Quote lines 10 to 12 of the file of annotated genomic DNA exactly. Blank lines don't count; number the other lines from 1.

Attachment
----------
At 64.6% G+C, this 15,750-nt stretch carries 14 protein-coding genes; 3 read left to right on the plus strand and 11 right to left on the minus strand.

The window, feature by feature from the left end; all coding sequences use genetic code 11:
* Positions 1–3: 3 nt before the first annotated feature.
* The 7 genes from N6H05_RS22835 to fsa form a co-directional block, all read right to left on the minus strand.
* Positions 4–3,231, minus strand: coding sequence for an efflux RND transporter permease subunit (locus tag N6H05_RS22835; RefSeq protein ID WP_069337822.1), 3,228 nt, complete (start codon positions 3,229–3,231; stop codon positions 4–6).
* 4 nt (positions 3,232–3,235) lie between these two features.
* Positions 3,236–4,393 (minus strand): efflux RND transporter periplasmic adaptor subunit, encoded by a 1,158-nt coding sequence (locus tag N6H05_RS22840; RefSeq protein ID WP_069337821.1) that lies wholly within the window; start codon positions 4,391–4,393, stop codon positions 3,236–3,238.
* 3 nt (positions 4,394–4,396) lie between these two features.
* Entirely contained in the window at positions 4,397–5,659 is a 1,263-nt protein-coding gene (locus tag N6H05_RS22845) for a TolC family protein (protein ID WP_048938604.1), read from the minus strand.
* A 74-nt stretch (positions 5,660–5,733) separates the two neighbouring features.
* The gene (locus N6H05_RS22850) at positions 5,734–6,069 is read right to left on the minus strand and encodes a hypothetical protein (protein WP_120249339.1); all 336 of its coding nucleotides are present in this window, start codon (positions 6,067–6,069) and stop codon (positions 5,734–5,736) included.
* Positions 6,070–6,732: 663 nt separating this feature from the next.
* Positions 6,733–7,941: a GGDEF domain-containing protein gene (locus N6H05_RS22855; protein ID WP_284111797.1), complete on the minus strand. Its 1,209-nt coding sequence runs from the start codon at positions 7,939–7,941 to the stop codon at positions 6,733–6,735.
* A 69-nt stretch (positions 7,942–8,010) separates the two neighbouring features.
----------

* A 74-nt stretch (positions 5,660–5,733) separates the two neighbouring features.
* The gene (locus N6H05_RS22850) at positions 5,734–6,069 is read right to left on the minus strand and encodes a hypothetical protein (protein WP_120249339.1); all 336 of its coding nucleotides are present in this window, start codon (positions 6,067–6,069) and stop codon (positions 5,734–5,736) included.
* Positions 6,070–6,732: 663 nt separating this feature from the next.